Development Report (11/05/16 – 11/18/16)
A paradigm shift has clutched Deathroll in it’s icy grasp! Major cuts and huge changes are about to be made!

Taking a moment this last week or so to step back and reflect on Deathroll more objectively, I found patterns of mismanaged, half-engineered systems that required cutting. The one major cut I have made is eliminating the Resource and Encounter Decks.

The GM will no longer be drawing the Adventure from a deck.

In my attempt to randomize the individual aspects of an Adventure , I also eliminated any strategy the GM might have had in assembling something to defeat the players with. In short, I was putting such an emphasis on ensuring that the GM could not manipulate the Adventure Creation  Mechanics that I missed out on the whole reason why they exist in the first place.

Adventure Creation doesn’t exist to limit the what the GM can create, but to help maintain a competitive atmosphere. 

Deathroll isn’t just suppose to challenge players. It’s meant to rewire the way these players think about RPGs, creating a space in-between cooperation and competition that never existed before. The way a GM builds Adventures now (through purchasing the individual Aspects they desire, not randomly drawing them) they can attempt to design a series of challenges they imagine the players wont be ready for. To compare, this is the difference between a deck of cards that is already pre-selected by the designer (like the game Uno) and a game where it’s up to the player to decide which cards are best to use every new time they play (like the game Dominion). Instead of Deathroll just being “challenging”, with the simple removal of randomness as a core factor, it can now be both challenging and truly competitive. 

I realized this after I had decided to remove a single card from the PC’s Adventure Deck . The card was called Eye for Disaster and it allowed the user to be rewarded with ExperienceLoot after having detected a Trap before it is triggered. During a playtest, a player kept asking if he could search for Traps which I allowed him to try. Unfortunately for the player, there were none to be found. I realized how unfair this was to add such a card to the game that could be made so easily useless. If this player had another chance to create a new Adventure Deck, with brand new cards, they would simply never pick Eye for Disaster ever again. It’s just way too situational.

However, in game design, this was a moment where you can be both right and wrong at the exact same time.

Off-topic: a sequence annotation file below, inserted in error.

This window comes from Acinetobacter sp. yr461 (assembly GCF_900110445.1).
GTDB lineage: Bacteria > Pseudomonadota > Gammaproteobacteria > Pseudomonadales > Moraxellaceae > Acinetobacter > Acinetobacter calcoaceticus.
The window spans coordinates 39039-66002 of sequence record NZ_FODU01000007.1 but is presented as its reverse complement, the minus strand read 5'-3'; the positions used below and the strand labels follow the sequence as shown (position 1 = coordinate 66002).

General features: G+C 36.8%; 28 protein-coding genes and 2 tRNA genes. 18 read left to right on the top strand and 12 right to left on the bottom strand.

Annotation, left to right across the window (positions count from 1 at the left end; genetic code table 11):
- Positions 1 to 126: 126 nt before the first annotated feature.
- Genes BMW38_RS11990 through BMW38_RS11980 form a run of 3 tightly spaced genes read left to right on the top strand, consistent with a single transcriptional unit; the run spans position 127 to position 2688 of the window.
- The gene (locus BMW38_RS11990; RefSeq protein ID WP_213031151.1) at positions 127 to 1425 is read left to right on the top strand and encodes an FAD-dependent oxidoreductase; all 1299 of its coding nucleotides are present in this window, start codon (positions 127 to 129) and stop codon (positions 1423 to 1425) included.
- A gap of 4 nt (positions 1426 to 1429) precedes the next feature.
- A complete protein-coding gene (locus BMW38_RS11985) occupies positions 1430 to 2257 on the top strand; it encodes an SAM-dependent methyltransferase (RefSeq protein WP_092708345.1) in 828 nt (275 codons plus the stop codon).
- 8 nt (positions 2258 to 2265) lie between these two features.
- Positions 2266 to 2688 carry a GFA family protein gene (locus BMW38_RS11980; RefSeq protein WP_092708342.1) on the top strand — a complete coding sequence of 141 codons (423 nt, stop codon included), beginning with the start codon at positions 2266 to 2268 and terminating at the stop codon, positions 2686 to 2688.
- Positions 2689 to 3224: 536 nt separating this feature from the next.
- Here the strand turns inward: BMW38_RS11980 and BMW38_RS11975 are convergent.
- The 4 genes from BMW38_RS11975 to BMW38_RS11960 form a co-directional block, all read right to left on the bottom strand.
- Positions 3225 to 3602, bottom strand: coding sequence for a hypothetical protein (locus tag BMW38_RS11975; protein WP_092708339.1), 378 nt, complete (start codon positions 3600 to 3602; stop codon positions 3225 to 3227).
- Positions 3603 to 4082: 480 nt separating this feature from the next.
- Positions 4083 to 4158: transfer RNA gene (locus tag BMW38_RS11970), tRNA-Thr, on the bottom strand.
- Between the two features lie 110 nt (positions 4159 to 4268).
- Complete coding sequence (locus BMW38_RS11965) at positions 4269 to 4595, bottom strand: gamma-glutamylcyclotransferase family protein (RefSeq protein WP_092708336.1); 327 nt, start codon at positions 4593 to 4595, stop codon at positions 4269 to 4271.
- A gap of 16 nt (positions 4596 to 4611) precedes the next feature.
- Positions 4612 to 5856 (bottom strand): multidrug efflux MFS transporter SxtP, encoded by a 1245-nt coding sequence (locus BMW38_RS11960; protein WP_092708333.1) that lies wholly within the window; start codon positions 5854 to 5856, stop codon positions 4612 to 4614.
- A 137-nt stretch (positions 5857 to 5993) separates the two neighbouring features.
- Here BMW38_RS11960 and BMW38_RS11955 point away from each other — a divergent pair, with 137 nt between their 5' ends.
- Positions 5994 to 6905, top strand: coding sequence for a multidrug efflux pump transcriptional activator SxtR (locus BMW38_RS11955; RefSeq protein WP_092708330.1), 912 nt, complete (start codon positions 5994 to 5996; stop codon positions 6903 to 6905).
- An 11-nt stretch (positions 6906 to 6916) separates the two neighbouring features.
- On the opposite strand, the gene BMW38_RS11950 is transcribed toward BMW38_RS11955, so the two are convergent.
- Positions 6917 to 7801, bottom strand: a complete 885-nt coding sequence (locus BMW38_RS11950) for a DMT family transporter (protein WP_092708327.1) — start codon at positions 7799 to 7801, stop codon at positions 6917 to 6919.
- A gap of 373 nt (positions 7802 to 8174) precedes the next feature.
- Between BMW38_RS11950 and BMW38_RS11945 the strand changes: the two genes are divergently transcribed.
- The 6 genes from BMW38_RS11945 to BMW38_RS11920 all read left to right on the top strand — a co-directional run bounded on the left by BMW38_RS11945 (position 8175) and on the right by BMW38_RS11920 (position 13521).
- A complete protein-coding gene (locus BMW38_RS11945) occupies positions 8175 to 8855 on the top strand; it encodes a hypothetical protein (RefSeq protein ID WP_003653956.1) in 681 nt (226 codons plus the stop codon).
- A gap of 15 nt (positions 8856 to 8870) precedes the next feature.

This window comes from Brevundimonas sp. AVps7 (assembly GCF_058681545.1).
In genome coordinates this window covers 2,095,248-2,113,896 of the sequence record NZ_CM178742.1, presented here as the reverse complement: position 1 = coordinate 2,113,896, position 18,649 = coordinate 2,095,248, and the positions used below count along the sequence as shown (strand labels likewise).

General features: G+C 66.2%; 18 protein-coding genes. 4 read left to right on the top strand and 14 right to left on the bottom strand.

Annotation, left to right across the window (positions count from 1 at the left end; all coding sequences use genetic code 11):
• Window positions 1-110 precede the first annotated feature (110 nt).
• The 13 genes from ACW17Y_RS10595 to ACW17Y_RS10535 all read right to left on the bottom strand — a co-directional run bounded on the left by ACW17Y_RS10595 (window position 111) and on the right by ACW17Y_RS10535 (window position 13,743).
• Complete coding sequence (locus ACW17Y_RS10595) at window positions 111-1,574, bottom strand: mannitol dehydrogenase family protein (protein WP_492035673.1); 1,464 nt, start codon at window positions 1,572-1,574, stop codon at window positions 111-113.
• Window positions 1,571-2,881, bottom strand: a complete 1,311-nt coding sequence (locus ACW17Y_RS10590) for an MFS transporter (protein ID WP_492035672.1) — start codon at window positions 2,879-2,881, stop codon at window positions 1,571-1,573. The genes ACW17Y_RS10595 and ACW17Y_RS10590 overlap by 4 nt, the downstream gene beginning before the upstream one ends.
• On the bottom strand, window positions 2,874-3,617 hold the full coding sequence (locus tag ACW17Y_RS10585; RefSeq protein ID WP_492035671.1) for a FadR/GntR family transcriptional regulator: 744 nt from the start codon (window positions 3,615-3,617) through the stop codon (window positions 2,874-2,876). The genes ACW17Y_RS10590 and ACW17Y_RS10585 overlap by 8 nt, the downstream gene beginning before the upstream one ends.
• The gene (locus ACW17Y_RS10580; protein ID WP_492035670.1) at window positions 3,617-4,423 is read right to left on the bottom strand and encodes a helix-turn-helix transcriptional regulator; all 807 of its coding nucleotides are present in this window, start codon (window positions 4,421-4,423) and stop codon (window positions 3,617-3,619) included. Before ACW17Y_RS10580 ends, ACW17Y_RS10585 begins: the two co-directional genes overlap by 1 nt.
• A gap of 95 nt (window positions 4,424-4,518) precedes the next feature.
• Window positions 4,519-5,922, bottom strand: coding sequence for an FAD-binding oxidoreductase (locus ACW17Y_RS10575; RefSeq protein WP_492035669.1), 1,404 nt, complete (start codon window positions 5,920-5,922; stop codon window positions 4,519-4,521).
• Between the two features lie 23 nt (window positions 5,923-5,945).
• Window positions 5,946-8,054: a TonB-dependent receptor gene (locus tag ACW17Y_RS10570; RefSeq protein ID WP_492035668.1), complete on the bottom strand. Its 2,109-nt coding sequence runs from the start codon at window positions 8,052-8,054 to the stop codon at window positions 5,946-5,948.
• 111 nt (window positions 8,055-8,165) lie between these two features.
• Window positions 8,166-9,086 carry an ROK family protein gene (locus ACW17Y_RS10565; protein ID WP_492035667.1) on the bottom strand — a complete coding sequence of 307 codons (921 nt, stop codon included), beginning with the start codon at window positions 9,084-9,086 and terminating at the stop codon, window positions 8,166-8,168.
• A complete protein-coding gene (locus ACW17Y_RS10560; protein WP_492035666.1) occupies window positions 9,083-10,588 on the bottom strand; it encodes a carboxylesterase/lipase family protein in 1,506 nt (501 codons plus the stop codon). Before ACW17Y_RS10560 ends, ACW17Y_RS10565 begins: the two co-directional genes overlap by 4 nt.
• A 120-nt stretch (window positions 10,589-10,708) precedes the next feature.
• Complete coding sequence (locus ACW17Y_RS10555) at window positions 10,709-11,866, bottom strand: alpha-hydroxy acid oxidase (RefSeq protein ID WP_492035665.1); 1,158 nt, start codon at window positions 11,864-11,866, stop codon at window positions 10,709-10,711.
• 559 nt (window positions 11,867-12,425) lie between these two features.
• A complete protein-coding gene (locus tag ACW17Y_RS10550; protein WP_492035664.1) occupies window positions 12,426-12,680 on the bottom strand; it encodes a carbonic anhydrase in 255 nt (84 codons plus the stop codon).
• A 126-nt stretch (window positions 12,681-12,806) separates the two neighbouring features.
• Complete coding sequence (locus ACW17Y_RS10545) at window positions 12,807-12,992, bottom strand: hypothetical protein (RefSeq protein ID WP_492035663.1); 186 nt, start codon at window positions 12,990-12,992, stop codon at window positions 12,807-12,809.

It’s not that the card was too situational. It’s that the deck of cards desired to have “the fat cut” and be streamlined, unable to be created by the player every time and simply provided to them as a hand selected pick of all the best cards. The deck wanted to emulate one’s like the deck from a game like Uno, where only dumb luck would result in drawing the better card, nothing else. Although this would resolve the issue, it didn’t set well with me. I asked myself if this was really the type of game I had been interested in making all along and the answer was no. Simply challenging the players is not good enough.

Going forward, allowing the GM to purchase  Aspects at a cost, instead of randomly being given them, I allowed this type of player the ability to formulate strategies. As a result, the other players, the PCs, were also given this freedom. The Eye for Disaster card was redesigned and thrown back into the game, alongside a heap of other cards, all extremely situational themselves. New cards like Alter Wild, that let the player alter the environment as long as they are in the wild, are now selected based on a series of thought processes that go through the players heads, as the following example might help demonstrate:

PC #1: I think I might add Alter Wild, the GM seems to prefer throwing us in these environments because she must know that we have very little survival skills there.”

PC #2: Although she might try to switch it up on us and put us in the city instead this time, I agree. Our disadvantage in the wild is still enough not to try and trick us like that I think.”

PC #1: “Let’s add all 3 of these, I’m almost positive were going to be in the wild for the majority of the Advenutre again this time through.” 

Although these players may end up being wrong, this creates a brand new paradigm were players must try to out-wit and counter-play one another, as true competitors would. The Adventure Deck becomes less like a “Slot machine” and more like an actual resource, hand crafted to outsmart the opponent. Before, picking the Alter Wild card would have been pointless. The environment the players would be playing in was not hand selected by the GM for any reason, but randomly assigned through sheer luck as the GM had no control over the outcome. Now the card can be selected  based on the players having actual information on how their opponent thinks. Will out GM keep abusing our weakness in the wild? Is the GM going to throw us in the city this time to make us waste adding these Alter Wild cards? This is the true heart and soul of any competitive genre, not challenge, but strategy.

I hope to have a Death Rolling episode uploaded within the next week or so demonstrating the changes discussed here in this report.

Until then, thanks for reading everyone!